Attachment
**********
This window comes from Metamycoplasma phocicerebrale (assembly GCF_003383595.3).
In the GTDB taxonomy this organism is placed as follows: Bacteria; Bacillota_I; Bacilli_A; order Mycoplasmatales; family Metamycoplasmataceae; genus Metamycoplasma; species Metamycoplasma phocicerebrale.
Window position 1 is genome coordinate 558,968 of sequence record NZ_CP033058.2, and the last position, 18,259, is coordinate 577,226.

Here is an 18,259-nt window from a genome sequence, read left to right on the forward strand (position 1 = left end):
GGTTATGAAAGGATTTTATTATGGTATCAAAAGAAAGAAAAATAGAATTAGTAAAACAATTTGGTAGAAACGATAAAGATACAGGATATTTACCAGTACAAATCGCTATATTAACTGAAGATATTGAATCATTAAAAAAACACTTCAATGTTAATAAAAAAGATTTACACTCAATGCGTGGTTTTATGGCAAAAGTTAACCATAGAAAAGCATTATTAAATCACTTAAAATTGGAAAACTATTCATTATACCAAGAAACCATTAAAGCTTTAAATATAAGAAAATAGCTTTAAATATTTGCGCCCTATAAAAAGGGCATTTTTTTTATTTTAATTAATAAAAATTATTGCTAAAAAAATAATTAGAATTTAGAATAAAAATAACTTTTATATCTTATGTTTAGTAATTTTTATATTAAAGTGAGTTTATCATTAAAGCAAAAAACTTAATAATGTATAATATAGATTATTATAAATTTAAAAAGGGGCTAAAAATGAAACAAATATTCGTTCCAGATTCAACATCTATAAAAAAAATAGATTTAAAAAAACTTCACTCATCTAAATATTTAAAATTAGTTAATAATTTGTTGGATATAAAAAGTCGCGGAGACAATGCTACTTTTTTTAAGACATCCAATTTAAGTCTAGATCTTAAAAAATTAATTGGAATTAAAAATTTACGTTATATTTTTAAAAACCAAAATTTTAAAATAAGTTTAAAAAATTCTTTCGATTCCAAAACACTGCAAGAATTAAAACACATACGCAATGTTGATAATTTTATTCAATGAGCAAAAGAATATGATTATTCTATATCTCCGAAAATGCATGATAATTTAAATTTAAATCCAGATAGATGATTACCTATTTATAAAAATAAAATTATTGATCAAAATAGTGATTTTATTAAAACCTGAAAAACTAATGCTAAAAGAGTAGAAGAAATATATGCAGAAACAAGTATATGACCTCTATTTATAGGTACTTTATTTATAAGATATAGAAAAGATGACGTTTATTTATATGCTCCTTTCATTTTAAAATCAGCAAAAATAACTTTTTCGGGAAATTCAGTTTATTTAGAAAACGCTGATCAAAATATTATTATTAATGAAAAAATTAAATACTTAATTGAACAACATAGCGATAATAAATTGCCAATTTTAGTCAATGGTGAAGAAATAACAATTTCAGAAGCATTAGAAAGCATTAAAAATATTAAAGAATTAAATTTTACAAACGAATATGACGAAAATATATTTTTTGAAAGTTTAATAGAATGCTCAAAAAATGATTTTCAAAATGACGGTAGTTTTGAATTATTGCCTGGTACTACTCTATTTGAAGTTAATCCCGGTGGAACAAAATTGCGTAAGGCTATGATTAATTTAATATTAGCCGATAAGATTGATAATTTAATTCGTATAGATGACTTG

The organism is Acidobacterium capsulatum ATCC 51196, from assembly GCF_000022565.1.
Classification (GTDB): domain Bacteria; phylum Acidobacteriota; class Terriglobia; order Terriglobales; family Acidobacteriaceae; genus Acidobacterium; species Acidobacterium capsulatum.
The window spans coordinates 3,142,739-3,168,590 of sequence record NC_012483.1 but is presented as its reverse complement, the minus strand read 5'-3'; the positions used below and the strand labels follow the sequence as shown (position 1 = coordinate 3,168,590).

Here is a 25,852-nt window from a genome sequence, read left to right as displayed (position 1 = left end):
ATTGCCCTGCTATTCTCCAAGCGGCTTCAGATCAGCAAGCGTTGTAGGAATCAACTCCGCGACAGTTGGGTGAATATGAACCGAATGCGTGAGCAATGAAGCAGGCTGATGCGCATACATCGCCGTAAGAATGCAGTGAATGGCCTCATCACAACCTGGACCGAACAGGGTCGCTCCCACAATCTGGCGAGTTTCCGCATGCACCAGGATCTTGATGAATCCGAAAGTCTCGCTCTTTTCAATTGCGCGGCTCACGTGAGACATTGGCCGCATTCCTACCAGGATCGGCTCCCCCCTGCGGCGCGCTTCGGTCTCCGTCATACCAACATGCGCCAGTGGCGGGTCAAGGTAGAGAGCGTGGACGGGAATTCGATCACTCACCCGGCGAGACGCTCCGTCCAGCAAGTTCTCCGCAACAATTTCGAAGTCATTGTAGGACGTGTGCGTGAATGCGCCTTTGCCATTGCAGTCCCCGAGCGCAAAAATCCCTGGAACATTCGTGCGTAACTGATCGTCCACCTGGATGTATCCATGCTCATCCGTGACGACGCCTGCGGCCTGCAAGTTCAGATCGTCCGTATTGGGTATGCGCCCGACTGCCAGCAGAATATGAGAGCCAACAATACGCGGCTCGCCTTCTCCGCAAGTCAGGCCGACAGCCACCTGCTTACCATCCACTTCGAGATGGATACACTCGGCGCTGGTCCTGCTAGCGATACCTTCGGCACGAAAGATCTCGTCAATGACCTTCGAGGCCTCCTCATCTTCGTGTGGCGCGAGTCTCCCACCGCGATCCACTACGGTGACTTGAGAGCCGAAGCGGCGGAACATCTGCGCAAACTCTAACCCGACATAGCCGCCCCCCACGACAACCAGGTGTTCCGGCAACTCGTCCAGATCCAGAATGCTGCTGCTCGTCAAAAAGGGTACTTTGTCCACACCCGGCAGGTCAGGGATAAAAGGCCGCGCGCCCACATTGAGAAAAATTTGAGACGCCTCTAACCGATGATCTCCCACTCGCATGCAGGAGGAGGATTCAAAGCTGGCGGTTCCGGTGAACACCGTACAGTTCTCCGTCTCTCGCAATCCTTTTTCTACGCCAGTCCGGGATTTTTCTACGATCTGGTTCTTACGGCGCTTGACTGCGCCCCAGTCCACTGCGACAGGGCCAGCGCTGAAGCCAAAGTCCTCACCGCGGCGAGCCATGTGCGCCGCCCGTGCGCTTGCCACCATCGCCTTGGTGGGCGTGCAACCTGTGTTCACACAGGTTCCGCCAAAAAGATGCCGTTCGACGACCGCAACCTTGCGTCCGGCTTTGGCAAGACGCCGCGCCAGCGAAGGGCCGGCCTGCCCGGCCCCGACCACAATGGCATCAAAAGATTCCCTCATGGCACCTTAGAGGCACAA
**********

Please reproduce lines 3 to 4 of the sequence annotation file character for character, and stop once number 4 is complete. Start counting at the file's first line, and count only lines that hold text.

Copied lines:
Window position 1 is genome coordinate 558,968 of sequence record NZ_CP033058.2, and the last position, 18,259, is coordinate 577,226.

Here is an 18,259-nt window from a genome sequence, read left to right on the forward strand (position 1 = left end):